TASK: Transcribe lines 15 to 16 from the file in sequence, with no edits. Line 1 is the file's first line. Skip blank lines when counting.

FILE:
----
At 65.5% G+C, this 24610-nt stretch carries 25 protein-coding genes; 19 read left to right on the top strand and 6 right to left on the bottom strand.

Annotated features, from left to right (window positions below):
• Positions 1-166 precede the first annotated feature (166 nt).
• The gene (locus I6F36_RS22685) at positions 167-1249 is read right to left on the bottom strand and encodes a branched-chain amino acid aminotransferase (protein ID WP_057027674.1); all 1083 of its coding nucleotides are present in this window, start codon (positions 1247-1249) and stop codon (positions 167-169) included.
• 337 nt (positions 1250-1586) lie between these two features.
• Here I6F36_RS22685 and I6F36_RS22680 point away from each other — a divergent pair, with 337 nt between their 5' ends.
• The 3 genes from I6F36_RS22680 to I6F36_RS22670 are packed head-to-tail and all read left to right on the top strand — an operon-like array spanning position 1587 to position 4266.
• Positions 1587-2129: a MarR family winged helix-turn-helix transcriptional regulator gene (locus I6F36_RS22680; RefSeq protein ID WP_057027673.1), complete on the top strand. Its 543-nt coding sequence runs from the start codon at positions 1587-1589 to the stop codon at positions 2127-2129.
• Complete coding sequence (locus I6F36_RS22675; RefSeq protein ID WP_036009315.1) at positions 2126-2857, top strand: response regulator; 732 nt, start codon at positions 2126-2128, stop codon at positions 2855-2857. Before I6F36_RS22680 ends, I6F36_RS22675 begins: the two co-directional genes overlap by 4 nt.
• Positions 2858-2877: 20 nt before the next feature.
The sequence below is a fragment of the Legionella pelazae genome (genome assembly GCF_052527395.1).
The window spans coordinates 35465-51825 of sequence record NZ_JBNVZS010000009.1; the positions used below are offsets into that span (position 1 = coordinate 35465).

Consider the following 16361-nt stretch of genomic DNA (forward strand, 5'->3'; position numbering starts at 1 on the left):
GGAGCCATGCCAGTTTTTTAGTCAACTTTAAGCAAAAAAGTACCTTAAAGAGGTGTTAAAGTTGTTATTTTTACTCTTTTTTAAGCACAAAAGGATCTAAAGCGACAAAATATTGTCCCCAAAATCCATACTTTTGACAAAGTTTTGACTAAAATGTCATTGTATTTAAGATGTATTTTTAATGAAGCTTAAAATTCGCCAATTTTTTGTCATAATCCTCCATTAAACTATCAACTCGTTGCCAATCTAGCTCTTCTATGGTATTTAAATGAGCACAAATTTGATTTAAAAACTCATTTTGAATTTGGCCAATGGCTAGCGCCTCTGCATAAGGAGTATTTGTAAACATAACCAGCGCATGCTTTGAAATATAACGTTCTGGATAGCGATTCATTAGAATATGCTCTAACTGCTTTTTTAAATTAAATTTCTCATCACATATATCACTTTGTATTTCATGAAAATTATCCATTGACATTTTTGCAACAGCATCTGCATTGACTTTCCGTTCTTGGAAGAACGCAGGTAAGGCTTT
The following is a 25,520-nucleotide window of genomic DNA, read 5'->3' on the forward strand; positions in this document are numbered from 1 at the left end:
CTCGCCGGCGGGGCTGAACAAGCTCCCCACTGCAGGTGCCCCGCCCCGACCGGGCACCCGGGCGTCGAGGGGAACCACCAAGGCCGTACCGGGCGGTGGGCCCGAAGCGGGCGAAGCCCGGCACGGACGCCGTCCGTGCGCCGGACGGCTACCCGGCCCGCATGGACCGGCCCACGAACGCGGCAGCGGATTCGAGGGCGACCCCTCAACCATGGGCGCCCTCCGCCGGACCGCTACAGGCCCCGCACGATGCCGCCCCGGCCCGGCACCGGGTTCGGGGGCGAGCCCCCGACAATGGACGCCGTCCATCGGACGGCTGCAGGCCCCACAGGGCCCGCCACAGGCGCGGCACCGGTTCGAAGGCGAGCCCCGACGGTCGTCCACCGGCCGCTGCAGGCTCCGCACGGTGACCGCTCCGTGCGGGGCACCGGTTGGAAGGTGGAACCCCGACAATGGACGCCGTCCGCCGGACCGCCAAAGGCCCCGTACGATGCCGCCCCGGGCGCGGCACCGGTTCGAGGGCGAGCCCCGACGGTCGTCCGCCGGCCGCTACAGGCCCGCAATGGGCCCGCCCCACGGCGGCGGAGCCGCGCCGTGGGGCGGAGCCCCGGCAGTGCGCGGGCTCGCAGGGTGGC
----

The following is a 25,520-nucleotide window of genomic DNA, read 5'->3' on the forward strand; positions in this document are numbered from 1 at the left end:
CTCGCCGGCGGGGCTGAACAAGCTCCCCACTGCAGGTGCCCCGCCCCGACCGGGCACCCGGGCGTCGAGGGGAACCACCAAGGCCGTACCGGGCGGTGGGCCCGAAGCGGGCGAAGCCCGGCACGGACGCCGTCCGTGCGCCGGACGGCTACCCGGCCCGCATGGACCGGCCCACGAACGCGGCAGCGGATTCGAGGGCGACCCCTCAACCATGGGCGCCCTCCGCCGGACCGCTACAGGCCCCGCACGATGCCGCCCCGGCCCGGCACCGGGTTCGGGGGCGAGCCCCCGACAATGGACGCCGTCCATCGGACGGCTGCAGGCCCCACAGGGCCCGCCACAGGCGCGGCACCGGTTCGAAGGCGAGCCCCGACGGTCGTCCACCGGCCGCTGCAGGCTCCGCACGGTGACCGCTCCGTGCGGGGCACCGGTTGGAAGGTGGAACCCCGACAATGGACGCCGTCCGCCGGACCGCCAAAGGCCCCGTACGATGCCGCCCCGGGCGCGGCACCGGTTCGAGGGCGAGCCCCGACGGTCGTCCGCCGGCCGCTACAGGCCCGCAATGGGCCCGCCCCACGGCGGCGGAGCCGCGCCGTGGGGCGGAGCCCCGGCAGTGCGCGGGCTCGCAGGGTGGC